Overall construction spending is expected to rise 6.3 percent over the previous year to $1,234.5 billion in 2017, and then expand another 7.2 percent in 2018, according to a forecast from ConstructConnect.
"This is welcome news because construction spending growth slowed in 2016 compared to the previous two years," said Alex Carrick, chief economist for the firm. "Total construction spending for 2016 is expected to grow 4.4 percent to around $1,161.4 billion. This is well below the 11 percent growth we saw in 2014 and 2015." Recent Census Bureau data shows ConstructConnect is on target with this 4.4 percent prediction.
Residential construction spending is expected to grow 7.4 percent in 2017 to $501.7 billion, while total nonresidential, even with some subsectors performing very well, is predicted to increase only 5.5 percent this year to $732.8 billion.
The subsectors expected to see the largest spending growth this year: office buildings, 12.9 percent; health care facilities, 12.6 percent; and lodging, 12.4 percent. On the downside, manufacturing will drop 7.2 percent in 2017. Highway and street construction spending is forecast to increase 6.4 percent this year, due in large part to the passage of the Fixing America's Surface Transportation (FAST) Act, legislation that will provide $305 billion over a five-year period.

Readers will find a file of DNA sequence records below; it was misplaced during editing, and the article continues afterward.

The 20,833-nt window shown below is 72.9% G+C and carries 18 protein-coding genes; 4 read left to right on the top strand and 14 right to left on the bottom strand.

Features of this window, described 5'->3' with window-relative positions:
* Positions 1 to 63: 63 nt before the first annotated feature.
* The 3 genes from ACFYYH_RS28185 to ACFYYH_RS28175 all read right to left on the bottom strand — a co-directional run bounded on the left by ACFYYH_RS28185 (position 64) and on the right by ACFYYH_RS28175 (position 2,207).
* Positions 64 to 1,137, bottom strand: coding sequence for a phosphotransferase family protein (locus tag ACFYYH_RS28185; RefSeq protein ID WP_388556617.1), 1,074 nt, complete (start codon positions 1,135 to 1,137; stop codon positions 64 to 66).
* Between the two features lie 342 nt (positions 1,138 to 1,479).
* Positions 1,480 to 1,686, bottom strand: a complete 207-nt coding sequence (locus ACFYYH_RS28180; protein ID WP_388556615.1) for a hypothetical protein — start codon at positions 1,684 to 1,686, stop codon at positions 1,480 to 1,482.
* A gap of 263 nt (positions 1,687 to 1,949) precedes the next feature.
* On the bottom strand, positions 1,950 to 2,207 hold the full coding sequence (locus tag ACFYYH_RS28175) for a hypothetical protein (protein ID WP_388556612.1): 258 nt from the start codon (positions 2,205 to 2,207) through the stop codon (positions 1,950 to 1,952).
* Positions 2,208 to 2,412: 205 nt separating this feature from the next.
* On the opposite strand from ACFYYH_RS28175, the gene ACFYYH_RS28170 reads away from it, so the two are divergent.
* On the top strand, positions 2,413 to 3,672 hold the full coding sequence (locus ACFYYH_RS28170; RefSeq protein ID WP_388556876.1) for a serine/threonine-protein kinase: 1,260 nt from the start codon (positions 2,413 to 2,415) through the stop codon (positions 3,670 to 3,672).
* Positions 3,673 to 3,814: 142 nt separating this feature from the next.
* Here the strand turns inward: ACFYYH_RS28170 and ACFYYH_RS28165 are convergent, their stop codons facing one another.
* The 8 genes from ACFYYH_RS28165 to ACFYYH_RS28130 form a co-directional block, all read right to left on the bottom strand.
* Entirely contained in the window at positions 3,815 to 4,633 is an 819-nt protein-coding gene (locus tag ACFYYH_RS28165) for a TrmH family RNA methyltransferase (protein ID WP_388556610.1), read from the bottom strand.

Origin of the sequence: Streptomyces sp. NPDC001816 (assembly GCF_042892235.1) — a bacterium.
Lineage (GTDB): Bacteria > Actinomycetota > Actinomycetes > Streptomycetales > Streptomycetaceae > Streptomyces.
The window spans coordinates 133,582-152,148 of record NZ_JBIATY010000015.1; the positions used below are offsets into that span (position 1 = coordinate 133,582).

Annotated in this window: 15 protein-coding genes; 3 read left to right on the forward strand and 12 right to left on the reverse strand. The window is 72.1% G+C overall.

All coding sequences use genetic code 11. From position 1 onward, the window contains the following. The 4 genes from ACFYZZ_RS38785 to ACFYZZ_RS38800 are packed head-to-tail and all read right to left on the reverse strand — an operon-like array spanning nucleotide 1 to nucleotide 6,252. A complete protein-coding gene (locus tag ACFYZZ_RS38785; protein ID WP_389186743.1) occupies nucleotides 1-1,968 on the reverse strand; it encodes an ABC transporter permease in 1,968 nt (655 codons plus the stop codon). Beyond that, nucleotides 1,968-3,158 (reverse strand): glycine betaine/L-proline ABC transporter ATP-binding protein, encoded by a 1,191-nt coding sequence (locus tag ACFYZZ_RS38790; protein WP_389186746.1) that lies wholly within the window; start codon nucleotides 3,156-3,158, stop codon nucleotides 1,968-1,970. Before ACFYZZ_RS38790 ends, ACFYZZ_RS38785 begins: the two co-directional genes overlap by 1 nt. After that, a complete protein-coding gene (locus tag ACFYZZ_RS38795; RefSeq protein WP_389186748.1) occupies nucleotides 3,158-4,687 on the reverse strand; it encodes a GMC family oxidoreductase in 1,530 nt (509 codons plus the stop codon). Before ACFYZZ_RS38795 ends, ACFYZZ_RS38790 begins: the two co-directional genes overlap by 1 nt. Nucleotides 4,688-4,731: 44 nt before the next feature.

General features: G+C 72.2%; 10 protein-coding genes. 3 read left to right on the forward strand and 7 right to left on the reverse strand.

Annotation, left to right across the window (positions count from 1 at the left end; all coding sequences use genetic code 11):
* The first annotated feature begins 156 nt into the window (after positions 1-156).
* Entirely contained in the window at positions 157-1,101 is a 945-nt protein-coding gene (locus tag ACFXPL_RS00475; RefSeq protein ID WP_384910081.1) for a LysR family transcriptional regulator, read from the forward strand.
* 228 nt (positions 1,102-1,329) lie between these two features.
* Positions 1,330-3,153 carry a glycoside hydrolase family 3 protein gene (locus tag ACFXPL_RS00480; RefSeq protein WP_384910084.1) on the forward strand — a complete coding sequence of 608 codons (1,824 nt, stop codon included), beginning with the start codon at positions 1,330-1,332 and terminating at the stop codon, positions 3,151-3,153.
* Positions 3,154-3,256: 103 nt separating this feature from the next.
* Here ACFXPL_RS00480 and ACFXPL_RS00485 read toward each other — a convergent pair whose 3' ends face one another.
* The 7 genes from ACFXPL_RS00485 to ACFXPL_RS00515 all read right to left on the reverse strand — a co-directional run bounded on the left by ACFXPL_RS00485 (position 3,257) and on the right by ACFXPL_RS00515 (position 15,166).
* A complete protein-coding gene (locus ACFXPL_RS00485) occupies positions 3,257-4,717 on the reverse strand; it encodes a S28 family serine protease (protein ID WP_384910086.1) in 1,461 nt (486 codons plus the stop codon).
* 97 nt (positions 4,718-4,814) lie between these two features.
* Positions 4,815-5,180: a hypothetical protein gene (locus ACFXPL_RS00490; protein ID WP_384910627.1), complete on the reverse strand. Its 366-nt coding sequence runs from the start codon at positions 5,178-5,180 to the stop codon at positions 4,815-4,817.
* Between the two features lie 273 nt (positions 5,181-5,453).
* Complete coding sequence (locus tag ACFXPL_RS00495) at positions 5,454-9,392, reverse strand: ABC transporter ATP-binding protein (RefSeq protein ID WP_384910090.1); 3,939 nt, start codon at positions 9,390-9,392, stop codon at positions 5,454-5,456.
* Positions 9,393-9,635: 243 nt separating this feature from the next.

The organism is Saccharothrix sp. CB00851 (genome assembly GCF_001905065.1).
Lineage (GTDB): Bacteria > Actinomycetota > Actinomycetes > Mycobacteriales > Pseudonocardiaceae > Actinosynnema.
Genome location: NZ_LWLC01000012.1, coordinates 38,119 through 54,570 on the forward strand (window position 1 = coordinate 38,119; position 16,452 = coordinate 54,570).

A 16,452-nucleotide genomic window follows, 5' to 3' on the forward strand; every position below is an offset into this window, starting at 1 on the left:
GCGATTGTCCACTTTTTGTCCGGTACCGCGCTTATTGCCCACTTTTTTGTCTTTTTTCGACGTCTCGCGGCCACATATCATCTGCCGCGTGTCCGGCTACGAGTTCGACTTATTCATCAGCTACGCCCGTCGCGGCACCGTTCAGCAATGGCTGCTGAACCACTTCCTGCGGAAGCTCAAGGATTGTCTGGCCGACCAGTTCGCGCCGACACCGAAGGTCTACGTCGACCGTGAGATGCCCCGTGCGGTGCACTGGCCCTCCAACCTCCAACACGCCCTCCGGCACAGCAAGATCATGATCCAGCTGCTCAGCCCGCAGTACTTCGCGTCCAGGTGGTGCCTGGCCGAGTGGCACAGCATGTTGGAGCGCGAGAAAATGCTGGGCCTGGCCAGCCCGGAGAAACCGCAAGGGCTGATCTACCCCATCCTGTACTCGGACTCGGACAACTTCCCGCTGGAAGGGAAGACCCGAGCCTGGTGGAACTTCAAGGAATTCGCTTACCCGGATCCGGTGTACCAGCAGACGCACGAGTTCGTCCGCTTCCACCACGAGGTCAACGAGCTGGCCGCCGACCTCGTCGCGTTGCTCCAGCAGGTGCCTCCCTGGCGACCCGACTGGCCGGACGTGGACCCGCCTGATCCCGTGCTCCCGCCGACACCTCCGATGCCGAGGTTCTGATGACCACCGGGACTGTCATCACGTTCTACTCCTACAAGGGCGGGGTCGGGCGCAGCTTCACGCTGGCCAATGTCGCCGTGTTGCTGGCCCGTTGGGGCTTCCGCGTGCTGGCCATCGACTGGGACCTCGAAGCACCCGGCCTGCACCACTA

It will be interesting to see whether President-elect Donald Trump can get his 10-year, $1 trillion infrastructure spending plan approved by Congress, said Kendall Jones, editor-in-chief of ConstructConnect's blog.
ConstructConnect's mission is to provide construction industry professionals with the most complete and accurate preconstruction data possible. Its clients include general contractors, subcontractors, building product manufacturers, designers and architects, among others.